If we desperately need food or drink, we won’t do ourselves any favors by eating or drinking something poison.

        If we desperately need food, and we eat our seed stock, we get a short-term benefit at the expense of very destructive consequences later.

        If we desperately need food, should we kill another human being in order to use him or her as meat?


  6. Reply to Brosephus says:
    June 13, 2016 at 3:00 am

    You didn’t address my point about the distinction between the private sector and people acting as voters. It would be very surprising if people who consistently voted for a system then turned around and rose up in civil disobedience against it. How people act as voters is the key. This is different from the private sector.

    I don’t believe anyone really benefited from Jim Crow, although a lot of people thought they did.

    Ayn Rand does not advocate selfishness in the sense you define it. She says we should serve our own interests and should not subordinate these to the interests and desires of others. This is NOT the same thing as saying we should ONLY be concerned with our self interests and well being. One relevant point here is that there are no true conflicts of interest between rational people in a properly free society.

    You are using “X is true for A” to mean “A believes X”. This is not helpful in understanding the issues or the significance of disagreements. The actual truth is something we are all trying to find. Obviously, since there is so much disagreement, a lot of people must not have been successful at this. It does NOT follow that no one has been successful.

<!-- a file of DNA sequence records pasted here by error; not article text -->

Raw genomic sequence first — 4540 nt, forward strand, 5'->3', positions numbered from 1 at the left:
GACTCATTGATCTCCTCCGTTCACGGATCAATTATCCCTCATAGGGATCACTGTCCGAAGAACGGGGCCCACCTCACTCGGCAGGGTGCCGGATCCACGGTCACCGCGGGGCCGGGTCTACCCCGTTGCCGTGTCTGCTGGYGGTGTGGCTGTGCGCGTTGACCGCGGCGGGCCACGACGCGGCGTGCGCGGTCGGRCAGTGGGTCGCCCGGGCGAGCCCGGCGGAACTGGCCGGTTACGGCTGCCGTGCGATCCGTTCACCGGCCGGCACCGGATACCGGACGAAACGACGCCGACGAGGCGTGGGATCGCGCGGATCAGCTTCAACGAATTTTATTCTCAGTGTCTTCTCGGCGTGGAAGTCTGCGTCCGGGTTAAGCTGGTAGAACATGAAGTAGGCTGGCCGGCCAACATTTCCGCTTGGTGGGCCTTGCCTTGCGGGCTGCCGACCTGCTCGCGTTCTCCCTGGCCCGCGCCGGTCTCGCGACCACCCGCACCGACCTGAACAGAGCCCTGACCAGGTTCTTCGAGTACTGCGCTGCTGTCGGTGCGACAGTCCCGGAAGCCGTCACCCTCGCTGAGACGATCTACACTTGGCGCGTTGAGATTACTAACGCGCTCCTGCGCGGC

I certainly don’t expect anyone to change their minds just because I disagree. Indeed, I would disapprove of their doing so. But if we have enough thoughtful discussion of what different people think and of specifically WHY they think it, this should help us eventually reach a point in which more and more people find the truth and it becomes clearer and clearer what it is.


    • I beg to differ on people who benefited from Jim Crow. There are companies in existence and quite profitable that made money from slavery and Jim Crow.

      The people acting as the private sector didn’t have to exclude people from their business if they desired to do so. Private sector businesses could have also hired whomever they desired. Black unemployment has always been twice the national average since it was tracked in the 1940s. The government didn’t dictate who could be hired nor did voters.